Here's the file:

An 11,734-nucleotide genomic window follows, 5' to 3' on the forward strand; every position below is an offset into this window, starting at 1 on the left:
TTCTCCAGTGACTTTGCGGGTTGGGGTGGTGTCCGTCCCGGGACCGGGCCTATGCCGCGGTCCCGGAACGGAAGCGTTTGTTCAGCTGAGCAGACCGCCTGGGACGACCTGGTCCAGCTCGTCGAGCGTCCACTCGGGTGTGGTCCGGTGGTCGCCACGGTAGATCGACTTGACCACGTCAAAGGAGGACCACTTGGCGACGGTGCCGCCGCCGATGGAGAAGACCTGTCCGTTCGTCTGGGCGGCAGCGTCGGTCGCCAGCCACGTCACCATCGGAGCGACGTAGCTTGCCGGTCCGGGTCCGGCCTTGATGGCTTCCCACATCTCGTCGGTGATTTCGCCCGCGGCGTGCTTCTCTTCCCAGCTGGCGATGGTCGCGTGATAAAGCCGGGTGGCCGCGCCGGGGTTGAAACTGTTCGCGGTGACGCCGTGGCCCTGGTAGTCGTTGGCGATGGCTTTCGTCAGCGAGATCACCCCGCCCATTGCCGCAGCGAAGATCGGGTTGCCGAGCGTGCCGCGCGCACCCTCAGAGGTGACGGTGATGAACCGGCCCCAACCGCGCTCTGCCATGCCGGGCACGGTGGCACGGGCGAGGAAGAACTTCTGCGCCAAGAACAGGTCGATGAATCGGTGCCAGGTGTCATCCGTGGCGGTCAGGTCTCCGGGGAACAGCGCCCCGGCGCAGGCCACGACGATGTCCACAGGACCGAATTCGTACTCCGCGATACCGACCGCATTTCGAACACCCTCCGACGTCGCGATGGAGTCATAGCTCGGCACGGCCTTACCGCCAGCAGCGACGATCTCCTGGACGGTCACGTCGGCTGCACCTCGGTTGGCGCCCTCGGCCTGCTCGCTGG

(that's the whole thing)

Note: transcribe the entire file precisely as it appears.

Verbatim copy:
An 11,734-nucleotide genomic window follows, 5' to 3' on the forward strand; every position below is an offset into this window, starting at 1 on the left:
TTCTCCAGTGACTTTGCGGGTTGGGGTGGTGTCCGTCCCGGGACCGGGCCTATGCCGCGGTCCCGGAACGGAAGCGTTTGTTCAGCTGAGCAGACCGCCTGGGACGACCTGGTCCAGCTCGTCGAGCGTCCACTCGGGTGTGGTCCGGTGGTCGCCACGGTAGATCGACTTGACCACGTCAAAGGAGGACCACTTGGCGACGGTGCCGCCGCCGATGGAGAAGACCTGTCCGTTCGTCTGGGCGGCAGCGTCGGTCGCCAGCCACGTCACCATCGGAGCGACGTAGCTTGCCGGTCCGGGTCCGGCCTTGATGGCTTCCCACATCTCGTCGGTGATTTCGCCCGCGGCGTGCTTCTCTTCCCAGCTGGCGATGGTCGCGTGATAAAGCCGGGTGGCCGCGCCGGGGTTGAAACTGTTCGCGGTGACGCCGTGGCCCTGGTAGTCGTTGGCGATGGCTTTCGTCAGCGAGATCACCCCGCCCATTGCCGCAGCGAAGATCGGGTTGCCGAGCGTGCCGCGCGCACCCTCAGAGGTGACGGTGATGAACCGGCCCCAACCGCGCTCTGCCATGCCGGGCACGGTGGCACGGGCGAGGAAGAACTTCTGCGCCAAGAACAGGTCGATGAATCGGTGCCAGGTGTCATCCGTGGCGGTCAGGTCTCCGGGGAACAGCGCCCCGGCGCAGGCCACGACGATGTCCACAGGACCGAATTCGTACTCCGCGATACCGACCGCATTTCGAACACCCTCCGACGTCGCGATGGAGTCATAGCTCGGCACGGCCTTACCGCCAGCAGCGACGATCTCCTGGACGGTCACGTCGGCTGCACCTCGGTTGGCGCCCTCGGCCTGCTCGCTGG